Several months before he decided to leave Capitol Hill for a position as Deputy Director of the Division of Education Programs at the National Endowment for the Humanities, Mr. Andrews and his Folger colleagues learned that the NEH had approved a grant proposal the Library had submitted in support of a "Folger Institute Center for the History of British Political Thought," an endeavor to be guided primarily by J.G.A. Pocock of Johns Hopkins University. That collaborative effort, which has has proven to be a model of its kind, commenced operations in 1984.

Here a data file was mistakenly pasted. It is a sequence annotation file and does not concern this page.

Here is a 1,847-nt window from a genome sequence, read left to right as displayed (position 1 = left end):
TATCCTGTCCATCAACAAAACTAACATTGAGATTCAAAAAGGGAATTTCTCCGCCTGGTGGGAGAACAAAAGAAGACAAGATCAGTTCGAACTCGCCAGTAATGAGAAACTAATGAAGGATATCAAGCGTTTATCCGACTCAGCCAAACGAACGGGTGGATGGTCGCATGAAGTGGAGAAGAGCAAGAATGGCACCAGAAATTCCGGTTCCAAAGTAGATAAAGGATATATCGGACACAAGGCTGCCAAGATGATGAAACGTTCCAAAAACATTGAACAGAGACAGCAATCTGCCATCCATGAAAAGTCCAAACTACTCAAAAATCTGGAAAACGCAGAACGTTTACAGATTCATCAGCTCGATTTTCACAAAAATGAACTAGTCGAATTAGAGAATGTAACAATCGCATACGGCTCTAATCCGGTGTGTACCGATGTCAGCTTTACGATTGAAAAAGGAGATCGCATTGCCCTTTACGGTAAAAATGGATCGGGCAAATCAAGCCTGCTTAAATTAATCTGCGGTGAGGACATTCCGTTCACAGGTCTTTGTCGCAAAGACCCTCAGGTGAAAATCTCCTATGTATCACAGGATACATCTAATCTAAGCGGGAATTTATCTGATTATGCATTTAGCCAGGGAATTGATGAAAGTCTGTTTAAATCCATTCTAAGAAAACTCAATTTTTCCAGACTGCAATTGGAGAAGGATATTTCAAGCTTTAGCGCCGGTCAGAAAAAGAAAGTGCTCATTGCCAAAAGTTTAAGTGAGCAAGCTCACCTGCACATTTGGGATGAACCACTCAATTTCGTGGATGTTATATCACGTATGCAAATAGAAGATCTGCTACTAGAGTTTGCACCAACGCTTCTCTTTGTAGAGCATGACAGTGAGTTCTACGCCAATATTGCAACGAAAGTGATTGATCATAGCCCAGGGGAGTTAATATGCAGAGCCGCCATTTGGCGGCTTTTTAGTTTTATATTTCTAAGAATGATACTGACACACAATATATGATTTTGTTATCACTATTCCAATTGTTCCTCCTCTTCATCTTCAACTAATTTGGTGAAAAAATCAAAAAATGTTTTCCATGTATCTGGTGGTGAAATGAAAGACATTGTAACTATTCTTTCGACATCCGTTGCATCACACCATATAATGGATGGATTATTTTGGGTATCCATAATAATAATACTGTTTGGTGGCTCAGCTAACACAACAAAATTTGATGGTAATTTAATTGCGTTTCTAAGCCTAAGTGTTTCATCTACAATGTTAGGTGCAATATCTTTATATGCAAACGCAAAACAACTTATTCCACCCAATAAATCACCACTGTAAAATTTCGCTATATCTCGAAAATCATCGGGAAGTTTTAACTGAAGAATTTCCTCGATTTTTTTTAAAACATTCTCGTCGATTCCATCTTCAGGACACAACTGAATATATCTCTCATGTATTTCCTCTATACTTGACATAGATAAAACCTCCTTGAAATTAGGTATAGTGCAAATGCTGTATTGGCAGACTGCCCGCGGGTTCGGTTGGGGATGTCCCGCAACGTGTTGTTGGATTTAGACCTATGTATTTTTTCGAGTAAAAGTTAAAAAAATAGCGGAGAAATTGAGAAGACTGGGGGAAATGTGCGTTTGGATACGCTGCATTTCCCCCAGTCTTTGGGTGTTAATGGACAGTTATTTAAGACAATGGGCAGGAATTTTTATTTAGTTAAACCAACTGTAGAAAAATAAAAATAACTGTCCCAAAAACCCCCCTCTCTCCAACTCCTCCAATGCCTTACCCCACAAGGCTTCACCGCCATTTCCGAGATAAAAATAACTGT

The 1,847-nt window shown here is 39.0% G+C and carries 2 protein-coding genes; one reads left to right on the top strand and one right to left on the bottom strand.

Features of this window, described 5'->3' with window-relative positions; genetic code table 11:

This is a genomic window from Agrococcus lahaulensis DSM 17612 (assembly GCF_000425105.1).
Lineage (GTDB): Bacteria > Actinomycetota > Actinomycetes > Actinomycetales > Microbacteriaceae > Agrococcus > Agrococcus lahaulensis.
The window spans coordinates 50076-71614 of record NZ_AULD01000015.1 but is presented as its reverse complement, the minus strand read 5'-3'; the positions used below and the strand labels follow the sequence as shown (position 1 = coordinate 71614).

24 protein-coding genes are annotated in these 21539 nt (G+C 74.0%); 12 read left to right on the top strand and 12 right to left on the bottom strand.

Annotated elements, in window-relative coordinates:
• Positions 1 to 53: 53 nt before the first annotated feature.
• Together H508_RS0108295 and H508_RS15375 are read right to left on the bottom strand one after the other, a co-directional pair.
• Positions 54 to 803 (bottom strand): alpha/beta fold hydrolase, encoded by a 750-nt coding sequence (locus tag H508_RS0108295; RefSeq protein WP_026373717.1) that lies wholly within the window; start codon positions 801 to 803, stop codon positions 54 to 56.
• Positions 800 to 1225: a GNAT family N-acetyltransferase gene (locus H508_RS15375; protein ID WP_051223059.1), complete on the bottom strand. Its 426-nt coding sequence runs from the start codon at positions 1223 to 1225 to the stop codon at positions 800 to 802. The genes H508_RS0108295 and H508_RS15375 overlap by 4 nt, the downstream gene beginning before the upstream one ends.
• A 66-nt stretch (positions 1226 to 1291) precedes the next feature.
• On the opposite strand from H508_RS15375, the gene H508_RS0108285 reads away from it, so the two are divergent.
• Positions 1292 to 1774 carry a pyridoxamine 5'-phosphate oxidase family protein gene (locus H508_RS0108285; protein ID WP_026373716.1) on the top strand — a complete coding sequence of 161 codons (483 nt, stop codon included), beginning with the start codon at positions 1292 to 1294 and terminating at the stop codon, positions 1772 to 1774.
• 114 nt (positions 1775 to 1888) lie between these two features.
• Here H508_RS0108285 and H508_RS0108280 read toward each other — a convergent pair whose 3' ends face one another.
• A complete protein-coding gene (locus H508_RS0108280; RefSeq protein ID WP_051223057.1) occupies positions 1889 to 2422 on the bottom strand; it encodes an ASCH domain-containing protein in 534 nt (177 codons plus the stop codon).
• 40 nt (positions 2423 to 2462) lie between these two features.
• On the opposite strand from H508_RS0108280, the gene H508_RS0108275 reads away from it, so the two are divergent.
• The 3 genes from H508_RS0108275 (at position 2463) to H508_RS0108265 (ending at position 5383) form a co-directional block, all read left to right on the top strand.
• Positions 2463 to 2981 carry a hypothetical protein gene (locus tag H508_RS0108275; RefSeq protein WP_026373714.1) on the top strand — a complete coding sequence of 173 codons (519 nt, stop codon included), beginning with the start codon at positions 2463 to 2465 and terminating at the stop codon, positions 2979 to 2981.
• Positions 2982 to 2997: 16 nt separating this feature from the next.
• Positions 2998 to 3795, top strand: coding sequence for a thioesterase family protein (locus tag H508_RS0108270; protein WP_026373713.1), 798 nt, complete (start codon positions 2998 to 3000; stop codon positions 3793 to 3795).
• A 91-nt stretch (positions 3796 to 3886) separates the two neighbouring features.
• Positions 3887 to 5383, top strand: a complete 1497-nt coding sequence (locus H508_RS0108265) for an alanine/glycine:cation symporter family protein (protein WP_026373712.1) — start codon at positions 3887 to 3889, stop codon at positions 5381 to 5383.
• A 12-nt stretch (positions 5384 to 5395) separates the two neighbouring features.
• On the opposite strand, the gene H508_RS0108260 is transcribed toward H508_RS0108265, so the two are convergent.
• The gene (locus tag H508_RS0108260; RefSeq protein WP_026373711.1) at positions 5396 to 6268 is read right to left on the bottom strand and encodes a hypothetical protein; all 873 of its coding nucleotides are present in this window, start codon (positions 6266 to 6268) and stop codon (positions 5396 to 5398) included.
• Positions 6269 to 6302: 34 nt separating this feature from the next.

During his time at the Library and for a short time thereafter, Mr. Andrews supplied program notes for productions of the Folger Theatre Group and the Shakespeare Theatre at the Folger, as the company was known after 1985, when a new Library Director and the Trustees of Amherst College decided that the operation needed to be reincorporated as a separate fiscal entity (initiating a process that eventually led to what is now the Shakespeare Theatre Company, an institution with no administrative ties to the Folger). Mr. Andrews' introduction to Louis W. Scheeder's staging of Richard III was cited in favorable reviews of the production by Richard L. Coe of the Washington Post and Peggy Eastman of the Fairfax Journal. Also well received were Mr. Andrews' prefatory remarks about Michael Langham's production of The Merchant of Venice, Michael Kahn's productions of As You Like It and Antony and Cleopatra, and Richard E.T. White's production of The Tempest.